Using this option a floor and ceiling altitude can be specified. By doing this, the displayed aircraft are reduced to these whose altitude is within the given mask.
ComDATSS uses an output format which can be read by either Matlab or Excel. Every aircraft stores its data in a separate file which can be used for detailed analysis.
The following two figures show the Matlab plots for a landing approach of an aircraft to runway 29R of the MSP airport.
The following plots show some recorded data when ComDATSS was used to simultate air traffic of ZFW (Dallas/Fort Worth).
This first plot shows the number of aircraft in the ZFW ARTCC during the simulation of one day. It starts at midnight where there was only one initial aircraft. This is because no traffic was specified at the start of the simulation except that one initial aircraft. It took about an hour to have the traffic up to a constant level.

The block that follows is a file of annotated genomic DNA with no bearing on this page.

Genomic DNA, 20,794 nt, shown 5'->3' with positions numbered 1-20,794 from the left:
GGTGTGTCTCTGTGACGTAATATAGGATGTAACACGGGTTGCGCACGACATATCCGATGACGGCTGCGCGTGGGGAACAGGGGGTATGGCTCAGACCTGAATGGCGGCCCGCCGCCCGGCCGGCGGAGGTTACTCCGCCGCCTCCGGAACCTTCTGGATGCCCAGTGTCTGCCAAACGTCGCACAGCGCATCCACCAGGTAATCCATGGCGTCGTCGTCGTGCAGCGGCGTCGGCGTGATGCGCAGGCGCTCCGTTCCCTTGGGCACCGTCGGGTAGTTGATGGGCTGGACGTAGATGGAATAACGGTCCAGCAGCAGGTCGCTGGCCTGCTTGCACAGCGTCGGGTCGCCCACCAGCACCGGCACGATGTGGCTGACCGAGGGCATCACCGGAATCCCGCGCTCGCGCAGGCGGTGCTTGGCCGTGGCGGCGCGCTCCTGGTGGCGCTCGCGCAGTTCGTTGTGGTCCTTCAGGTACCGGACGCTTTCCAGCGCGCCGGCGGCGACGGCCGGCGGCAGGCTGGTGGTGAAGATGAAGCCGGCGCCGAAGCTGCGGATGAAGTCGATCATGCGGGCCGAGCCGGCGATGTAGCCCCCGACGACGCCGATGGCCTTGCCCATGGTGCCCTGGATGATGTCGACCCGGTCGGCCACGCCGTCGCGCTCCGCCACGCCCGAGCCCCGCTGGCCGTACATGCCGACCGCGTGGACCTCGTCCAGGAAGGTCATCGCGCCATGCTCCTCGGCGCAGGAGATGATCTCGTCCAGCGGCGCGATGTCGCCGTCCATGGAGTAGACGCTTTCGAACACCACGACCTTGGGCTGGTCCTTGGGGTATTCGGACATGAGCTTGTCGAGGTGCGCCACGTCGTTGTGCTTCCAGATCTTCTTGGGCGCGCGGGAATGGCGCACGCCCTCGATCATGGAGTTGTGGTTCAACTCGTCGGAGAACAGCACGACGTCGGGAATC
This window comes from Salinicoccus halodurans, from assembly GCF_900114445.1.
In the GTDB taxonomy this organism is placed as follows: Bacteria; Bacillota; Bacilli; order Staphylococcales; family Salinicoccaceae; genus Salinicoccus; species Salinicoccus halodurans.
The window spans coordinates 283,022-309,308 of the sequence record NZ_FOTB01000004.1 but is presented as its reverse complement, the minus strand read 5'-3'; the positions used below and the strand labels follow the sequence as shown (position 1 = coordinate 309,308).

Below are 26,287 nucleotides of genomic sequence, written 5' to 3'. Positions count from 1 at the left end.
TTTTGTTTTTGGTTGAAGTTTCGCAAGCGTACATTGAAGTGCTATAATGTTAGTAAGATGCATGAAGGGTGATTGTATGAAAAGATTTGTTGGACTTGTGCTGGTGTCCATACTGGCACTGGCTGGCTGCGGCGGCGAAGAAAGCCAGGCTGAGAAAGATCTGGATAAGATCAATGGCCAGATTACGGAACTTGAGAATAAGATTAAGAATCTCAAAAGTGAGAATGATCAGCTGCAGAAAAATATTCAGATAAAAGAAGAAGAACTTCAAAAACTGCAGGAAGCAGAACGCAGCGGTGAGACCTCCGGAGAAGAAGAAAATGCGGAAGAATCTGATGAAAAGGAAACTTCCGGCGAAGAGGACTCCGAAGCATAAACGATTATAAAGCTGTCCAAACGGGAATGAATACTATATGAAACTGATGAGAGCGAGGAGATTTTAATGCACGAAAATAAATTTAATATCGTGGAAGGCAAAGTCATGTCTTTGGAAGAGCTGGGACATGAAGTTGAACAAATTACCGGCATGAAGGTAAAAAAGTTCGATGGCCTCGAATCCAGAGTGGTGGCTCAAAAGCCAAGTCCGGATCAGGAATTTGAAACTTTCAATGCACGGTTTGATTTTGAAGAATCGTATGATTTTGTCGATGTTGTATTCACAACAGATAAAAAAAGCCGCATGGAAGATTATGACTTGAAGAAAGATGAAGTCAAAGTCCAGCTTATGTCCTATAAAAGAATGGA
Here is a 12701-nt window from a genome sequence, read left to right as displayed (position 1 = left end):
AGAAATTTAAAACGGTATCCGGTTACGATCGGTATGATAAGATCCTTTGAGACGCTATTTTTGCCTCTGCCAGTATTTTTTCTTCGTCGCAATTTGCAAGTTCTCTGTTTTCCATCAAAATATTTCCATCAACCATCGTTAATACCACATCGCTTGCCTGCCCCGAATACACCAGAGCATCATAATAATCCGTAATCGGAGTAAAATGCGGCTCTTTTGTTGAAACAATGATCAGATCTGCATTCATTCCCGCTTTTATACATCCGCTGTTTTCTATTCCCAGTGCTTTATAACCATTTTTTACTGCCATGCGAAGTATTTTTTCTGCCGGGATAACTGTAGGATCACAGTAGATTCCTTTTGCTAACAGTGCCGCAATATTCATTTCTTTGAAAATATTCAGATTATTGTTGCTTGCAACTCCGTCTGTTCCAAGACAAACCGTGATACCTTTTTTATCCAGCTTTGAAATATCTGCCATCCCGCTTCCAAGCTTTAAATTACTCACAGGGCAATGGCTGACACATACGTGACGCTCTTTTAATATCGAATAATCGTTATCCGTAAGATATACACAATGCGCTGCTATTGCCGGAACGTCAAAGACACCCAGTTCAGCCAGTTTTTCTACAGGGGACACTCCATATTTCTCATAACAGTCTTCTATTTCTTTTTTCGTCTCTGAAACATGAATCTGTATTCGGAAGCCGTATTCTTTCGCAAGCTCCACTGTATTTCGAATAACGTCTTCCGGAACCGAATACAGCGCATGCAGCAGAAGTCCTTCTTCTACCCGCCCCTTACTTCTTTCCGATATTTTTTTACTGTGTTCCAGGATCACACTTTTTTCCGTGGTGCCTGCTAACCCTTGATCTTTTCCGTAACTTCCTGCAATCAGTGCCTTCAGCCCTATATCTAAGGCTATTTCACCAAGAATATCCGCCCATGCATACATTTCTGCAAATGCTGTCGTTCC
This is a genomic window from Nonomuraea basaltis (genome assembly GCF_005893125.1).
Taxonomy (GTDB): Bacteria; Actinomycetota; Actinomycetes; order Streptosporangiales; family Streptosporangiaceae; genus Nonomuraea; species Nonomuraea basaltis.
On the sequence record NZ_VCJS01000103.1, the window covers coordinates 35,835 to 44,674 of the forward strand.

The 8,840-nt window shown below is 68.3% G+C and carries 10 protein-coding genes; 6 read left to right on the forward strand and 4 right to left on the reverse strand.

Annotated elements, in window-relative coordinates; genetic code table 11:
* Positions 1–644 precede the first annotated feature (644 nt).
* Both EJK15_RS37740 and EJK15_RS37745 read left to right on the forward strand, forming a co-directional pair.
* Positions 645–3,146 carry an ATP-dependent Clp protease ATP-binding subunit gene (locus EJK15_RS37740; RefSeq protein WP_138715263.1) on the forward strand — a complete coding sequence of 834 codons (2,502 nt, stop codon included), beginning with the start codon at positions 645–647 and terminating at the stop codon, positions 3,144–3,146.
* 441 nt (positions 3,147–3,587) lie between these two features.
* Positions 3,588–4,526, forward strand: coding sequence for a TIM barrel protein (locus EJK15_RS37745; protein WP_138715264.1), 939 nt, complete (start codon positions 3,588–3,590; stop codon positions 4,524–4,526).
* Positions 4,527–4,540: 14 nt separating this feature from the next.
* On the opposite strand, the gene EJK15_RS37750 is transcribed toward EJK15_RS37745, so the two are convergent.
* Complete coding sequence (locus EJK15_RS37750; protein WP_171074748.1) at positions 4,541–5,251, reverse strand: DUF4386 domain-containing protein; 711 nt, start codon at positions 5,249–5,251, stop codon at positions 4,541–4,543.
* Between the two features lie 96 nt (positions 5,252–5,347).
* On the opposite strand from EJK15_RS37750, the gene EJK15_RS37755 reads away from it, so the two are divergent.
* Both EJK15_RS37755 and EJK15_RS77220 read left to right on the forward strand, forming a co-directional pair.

Flight DAL309 from Dallas/Fort Worth (DFW) to Orlando (MCO) can be seen next. It shows the leg of this flight inside the ZFW ARTCC from DFW to the HRV VORTAC near New Orleans.
In this plot the X mark the actual waypoints and the O where the aircraft initiated the turn maneuvers. The dotted blue line shows the direct connection of the waypoints and the solid red line the actual flight path. Since there was no heading correction by the FMS to compensate for the curvature of the earth the actual flight path deviates slightly on the stretch between the last two waypoints. Ten minutes after reaching the last waypoint the aircraft was deleted from the simulation.
Screenshot of the
ComDATSS Seminar Talk 10/07/1999
Joachim K. Hochwarth
|Yiyuan Zhao||Ph.D. · Associate Professor|
|Joachim K. Hochwarth||Ph.D.|
|Adrianne A. Hersrud||B.S.|
This project is supported by NASA Ames Research Center under NCC2-990 monitored by Thomas J.Davis.
We thank John E. Robinson III and Douglas R. Isaacson for many helpful discussions